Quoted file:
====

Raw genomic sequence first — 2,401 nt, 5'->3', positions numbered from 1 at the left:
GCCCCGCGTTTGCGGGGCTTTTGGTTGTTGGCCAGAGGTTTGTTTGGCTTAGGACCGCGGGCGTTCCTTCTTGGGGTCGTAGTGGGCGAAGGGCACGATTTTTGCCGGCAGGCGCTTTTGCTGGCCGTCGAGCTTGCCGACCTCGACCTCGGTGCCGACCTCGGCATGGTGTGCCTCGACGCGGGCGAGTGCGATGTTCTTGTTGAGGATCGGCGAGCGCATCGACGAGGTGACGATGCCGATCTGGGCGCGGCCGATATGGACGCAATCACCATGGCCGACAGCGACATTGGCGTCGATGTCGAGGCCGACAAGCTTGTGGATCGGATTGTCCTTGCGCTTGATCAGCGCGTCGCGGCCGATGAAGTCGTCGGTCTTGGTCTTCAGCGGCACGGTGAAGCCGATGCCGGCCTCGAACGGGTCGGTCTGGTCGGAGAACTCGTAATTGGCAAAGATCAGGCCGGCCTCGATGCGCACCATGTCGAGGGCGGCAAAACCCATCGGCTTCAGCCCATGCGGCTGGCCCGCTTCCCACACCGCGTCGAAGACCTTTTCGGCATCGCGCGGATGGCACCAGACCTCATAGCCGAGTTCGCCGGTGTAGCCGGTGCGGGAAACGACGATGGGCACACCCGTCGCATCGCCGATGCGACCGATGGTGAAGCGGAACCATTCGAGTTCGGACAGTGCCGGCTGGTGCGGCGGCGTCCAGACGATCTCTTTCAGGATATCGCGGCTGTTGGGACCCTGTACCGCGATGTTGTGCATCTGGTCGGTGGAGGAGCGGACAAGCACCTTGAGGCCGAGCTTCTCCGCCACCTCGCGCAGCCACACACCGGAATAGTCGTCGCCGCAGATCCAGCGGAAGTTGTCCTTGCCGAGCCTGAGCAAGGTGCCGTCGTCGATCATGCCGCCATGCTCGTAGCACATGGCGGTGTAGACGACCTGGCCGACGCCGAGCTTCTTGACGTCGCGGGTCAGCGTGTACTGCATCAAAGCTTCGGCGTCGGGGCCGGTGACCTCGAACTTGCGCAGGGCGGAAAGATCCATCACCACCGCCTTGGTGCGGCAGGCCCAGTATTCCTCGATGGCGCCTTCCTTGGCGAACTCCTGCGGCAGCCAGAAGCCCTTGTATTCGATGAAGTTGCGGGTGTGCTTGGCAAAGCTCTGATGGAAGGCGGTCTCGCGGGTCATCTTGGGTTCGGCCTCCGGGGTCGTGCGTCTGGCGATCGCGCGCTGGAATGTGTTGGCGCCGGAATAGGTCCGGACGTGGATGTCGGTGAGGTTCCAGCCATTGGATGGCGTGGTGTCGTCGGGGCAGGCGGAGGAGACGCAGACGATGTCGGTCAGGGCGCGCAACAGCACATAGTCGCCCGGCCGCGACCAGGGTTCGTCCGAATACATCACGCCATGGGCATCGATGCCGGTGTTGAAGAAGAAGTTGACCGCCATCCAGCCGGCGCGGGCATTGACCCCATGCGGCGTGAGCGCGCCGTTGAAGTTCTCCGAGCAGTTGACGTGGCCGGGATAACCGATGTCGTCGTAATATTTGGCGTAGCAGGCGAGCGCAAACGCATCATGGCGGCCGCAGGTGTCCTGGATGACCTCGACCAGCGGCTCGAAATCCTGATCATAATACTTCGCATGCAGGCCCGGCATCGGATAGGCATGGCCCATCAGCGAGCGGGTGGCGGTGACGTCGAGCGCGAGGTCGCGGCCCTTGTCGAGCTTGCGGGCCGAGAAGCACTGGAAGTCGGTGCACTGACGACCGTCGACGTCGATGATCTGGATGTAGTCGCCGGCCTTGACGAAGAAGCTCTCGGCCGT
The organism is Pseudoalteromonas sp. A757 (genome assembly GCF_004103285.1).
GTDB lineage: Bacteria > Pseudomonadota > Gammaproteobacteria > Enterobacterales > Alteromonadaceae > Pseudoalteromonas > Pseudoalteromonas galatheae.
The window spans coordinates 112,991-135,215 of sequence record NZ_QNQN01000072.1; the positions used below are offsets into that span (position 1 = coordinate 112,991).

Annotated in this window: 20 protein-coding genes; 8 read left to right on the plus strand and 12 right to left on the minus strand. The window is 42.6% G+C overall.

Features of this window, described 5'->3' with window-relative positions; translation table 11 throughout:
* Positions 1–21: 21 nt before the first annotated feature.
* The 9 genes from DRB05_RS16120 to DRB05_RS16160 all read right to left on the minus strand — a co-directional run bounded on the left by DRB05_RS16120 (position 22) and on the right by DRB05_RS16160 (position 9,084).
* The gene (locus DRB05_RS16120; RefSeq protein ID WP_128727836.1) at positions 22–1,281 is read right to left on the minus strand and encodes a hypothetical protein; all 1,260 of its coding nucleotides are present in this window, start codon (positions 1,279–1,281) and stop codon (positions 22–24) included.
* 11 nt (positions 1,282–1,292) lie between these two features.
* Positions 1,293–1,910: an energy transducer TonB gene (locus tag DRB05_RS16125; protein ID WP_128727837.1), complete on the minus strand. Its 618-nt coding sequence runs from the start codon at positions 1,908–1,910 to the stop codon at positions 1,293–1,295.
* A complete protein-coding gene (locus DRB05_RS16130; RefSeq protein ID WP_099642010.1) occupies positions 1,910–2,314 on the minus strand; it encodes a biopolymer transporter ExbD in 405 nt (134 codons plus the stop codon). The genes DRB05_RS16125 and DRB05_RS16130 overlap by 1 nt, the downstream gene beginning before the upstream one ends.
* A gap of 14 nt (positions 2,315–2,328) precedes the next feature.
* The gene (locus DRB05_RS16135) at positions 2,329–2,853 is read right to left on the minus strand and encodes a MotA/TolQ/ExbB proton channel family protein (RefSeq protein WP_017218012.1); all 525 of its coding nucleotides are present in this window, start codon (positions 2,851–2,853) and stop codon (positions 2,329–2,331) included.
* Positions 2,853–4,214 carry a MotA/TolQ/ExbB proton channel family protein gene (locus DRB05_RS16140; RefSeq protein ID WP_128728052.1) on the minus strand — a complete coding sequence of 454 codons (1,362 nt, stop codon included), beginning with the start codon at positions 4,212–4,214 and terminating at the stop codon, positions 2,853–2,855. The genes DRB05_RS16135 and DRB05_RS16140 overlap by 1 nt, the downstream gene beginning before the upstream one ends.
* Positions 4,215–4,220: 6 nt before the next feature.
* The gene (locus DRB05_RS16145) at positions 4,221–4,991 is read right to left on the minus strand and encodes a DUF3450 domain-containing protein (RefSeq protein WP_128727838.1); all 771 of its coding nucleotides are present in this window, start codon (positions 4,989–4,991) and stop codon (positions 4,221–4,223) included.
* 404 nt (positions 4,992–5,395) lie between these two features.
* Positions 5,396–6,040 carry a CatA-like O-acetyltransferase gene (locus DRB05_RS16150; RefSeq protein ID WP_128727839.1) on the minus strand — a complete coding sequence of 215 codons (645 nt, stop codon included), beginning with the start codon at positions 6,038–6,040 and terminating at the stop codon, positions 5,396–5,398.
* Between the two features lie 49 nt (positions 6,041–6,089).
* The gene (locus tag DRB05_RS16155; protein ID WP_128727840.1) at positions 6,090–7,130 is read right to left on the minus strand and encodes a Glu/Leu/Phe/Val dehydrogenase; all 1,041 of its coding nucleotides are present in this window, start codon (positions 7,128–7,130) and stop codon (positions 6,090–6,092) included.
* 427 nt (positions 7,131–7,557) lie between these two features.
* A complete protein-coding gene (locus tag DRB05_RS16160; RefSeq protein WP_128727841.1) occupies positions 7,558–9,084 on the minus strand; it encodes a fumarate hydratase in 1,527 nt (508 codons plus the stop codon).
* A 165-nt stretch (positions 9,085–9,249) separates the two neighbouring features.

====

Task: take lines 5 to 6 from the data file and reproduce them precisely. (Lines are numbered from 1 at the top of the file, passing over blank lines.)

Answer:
The window spans coordinates 112,991-135,215 of sequence record NZ_QNQN01000072.1; the positions used below are offsets into that span (position 1 = coordinate 112,991).

Annotated in this window: 20 protein-coding genes; 8 read left to right on the plus strand and 12 right to left on the minus strand. The window is 42.6% G+C overall.